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LookupDispatchAction

by thedew In reply to Re: Base action and dispa ...

This is a good idea to me, but I don't see how you could implement this using the structure provided by LookupDispatchAction (see http://jakarta.apache.org/struts/api/org/apache/struts/actions/LookupDispatchAction.html) because it's not my subclass's implemented abstract method that determines which method to call but this LookupDispatchAction's execute method.

Right now all my Action classes extend this base class:
------------------------------------------
public abstract class ActionBase extends
LookupDispatchAction {

protected Map getKeyMethodMap() {
return null;
}

public ActionForward execute(
ActionMapping mapping, ActionForm form,
HttpServletRequest request,
HttpServletResponse response)
throws Exception {

// if there is no dispatch map, return the
// default execute method
if (getKeyMethodMap() == null) {
//DO USEFUL STUFF
return defaultExecute(mapping, form,
request, response);
} else {
return super.execute(mapping, form,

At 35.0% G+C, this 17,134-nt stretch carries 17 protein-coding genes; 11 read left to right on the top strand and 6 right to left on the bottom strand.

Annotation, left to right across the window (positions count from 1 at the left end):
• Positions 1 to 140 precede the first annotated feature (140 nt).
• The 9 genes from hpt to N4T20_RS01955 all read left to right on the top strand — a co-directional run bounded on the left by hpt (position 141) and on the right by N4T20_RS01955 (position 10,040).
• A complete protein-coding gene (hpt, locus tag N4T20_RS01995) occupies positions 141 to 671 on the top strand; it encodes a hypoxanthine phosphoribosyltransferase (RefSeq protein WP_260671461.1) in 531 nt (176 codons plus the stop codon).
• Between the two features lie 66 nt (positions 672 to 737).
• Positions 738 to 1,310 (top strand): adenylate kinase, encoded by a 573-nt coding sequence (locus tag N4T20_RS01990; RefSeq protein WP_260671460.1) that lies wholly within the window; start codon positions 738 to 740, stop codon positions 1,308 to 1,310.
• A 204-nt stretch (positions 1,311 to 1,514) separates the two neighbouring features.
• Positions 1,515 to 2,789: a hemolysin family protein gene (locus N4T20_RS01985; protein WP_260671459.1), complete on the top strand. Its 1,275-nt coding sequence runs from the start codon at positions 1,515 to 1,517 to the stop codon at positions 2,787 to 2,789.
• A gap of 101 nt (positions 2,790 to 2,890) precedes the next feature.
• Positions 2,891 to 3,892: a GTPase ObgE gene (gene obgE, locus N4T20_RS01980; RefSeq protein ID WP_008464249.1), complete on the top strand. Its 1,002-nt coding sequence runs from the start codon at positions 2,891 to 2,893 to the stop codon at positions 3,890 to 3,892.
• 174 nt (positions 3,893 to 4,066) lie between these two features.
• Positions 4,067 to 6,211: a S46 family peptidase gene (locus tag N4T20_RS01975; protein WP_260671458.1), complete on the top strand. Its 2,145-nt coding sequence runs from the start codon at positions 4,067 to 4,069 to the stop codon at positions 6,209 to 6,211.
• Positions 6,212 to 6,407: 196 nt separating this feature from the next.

request, response);
}
}

public abstract ActionForward defaultExecute
(ActionMapping mapping, ActionForm form,
HttpServletRequest request,
HttpServletResponse response)
throws Exception;
}
---------------------------------------
The only problem is defaultExecute only gets called when there is no dispatch map.

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Do not use abstract classes for logging

by johnzoet In reply to Java TechMail

The email suggests to use an abstract base class for logging purposes.
I definitely do not recommend this method.
It is far better to centralize logging in a filter servlet.
That way you do not mix administrative and business logic.
The filter servlet can be changed independently from the base class which avoids possible problems in the production environment.

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re: Do not use abstract classes for log

by reassembler In reply to Do not use abstract class ...